Canadian Mining Journal

News

CANADIAN MINING PERSPECTIVES: Hill takes on the mountain of opposition

Has Alan Hill, the president and CEO of GABRIEL RESOURCES, had the last straw from those opposed to development of ...



Has Alan Hill, the president and CEO of GABRIEL RESOURCES, had the last straw from those opposed to development of Gabriel’s Rosia Montana gold project in Romania? It would appear so from what he said at a news conference in Bucharest on Sept. 5, 2007.

Hill blasted the organized opposition to his company’s proposed mine, naming the names of individuals and quoting from their correspondence to other mining companies. If his allegations can be substantiated, he paints a grim picture of the opposition trying at every turn to stop his company so that the project can be turned over to someone else.

In his presentation, Hill laid out what he believes to be the facts behind the organizations that oppose the Rosia Montana project. “Local opposition” is not local, he said. The NGO purported to represent the view of the nearby village is supported by foreign money and individuals, specifically Hungarians who may be waiting to snap up Rosia Montana should Gabriel pull out. He says the proposed ban on cyanide use in Romania is being rammed through parliament by foreign interests. He says he has copies of a letter from George Soros to NEWMONT MINING (which holds Gabriel shares) warning the American company against further involvement with Gabriel and Rosia Montana. (Soros is the American financier born in Hungary who made his millions in mining and whose company once moved a village and church to develop a mine, says Hill.) Appended to Hill’s remarks are copies of correspondence, technical evaluations and translations. Readers will find the entire address at www.GabrielResources.com; click on “Press Conference – Bucharest” under the What’s New heading.

Hill is not mincing words. He is angry with NGOs and “local” opposition that are supported by Hungarian money. He is angry at the tone of certain correspondence sent to Gabriel’s largest shareholder. Yet through it all, he asks only two things:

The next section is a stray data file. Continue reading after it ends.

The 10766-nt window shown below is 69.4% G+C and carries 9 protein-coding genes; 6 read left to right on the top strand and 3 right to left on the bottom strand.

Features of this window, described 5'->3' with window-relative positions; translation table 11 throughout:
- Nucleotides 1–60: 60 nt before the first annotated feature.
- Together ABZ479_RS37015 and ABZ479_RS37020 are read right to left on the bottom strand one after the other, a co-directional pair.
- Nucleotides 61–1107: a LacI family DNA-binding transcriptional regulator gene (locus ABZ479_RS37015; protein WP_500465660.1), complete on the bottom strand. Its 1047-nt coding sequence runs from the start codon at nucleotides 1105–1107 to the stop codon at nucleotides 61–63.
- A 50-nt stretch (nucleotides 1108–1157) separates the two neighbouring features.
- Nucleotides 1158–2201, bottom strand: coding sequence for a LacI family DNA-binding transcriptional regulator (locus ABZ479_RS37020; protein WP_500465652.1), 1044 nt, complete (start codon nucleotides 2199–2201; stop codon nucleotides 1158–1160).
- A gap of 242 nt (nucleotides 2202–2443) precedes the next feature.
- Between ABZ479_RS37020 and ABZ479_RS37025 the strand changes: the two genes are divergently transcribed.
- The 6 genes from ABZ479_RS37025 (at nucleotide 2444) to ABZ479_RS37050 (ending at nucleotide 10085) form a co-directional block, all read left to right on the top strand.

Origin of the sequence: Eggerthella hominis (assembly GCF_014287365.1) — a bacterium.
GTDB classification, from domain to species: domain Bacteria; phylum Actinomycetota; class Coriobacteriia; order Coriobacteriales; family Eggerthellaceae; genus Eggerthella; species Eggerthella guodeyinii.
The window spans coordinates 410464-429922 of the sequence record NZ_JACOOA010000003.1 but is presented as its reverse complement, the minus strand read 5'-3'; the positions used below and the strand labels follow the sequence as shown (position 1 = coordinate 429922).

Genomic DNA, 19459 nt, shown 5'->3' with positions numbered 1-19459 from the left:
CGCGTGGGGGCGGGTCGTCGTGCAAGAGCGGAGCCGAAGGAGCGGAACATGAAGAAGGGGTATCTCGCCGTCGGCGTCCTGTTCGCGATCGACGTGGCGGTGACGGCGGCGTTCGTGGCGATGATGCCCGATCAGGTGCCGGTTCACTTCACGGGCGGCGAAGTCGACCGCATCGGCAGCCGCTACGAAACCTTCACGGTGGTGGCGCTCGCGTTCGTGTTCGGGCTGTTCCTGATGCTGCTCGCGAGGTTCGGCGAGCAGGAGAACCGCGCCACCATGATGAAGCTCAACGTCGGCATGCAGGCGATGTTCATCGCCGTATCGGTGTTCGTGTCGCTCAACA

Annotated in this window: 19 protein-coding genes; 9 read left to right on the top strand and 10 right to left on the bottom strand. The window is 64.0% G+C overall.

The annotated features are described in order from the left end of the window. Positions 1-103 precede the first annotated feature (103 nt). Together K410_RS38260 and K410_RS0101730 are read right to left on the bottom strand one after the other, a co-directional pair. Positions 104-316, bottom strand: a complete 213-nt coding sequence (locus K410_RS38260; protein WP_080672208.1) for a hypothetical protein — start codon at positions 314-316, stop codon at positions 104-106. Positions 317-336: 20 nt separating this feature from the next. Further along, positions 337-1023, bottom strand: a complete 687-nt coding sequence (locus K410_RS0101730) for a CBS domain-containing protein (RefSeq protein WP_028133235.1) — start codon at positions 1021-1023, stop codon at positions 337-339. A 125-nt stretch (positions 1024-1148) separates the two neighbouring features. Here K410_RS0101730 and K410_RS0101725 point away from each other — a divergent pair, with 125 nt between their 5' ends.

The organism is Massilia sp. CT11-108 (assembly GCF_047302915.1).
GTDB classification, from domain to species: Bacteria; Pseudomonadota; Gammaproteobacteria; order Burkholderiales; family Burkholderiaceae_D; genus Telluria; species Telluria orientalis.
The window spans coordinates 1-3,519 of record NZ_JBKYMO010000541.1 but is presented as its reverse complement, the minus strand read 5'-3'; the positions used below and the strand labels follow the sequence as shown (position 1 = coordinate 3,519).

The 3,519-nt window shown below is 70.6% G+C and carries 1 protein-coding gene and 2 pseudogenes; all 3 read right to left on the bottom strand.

“I challenge the groups opposing us: Play by the same rules we do. Tell us the truth about why you oppose our project – because it cannot be based on the reasons you state publicly. Tell us who funds you. Do not demand transparency of everyone else and operate from secrecy yourselves. And why won’t you meet with us to debate the issue in public in a fair and transparent way? What do you have to hide?

“My second challenge is to members of the media: Unveil the truth. Help us learn more about these forces opposing our project – their methods and motivations. And bring the facts of what you find before the Romanian people.”

Hill’s public statements probably reflect only a tiny bit of the frustration he feels in private.
I dont know why the Rosia Montana project has been singled out for such vocal and well-funded opposition. Gabriel promises to be a responsible mine operator. It is well aware of best practices in environmental protection and sustainable development. It has access to the world’s most effective technology to reach these goals. It is committed to injecting billions of Euros toward the growth of the Romanian economy. And the company will meet or exceed the strict European Union standards for mining.

I agree with Hill. He has made a reasoned case about the nature of the opposition his company faces in Romania. It is past time that those who oppose this mine conduct themselves in as transparent a manner as must a publicly traded company. And it is time for the truth of the matter to be uncovered by impartial journalists.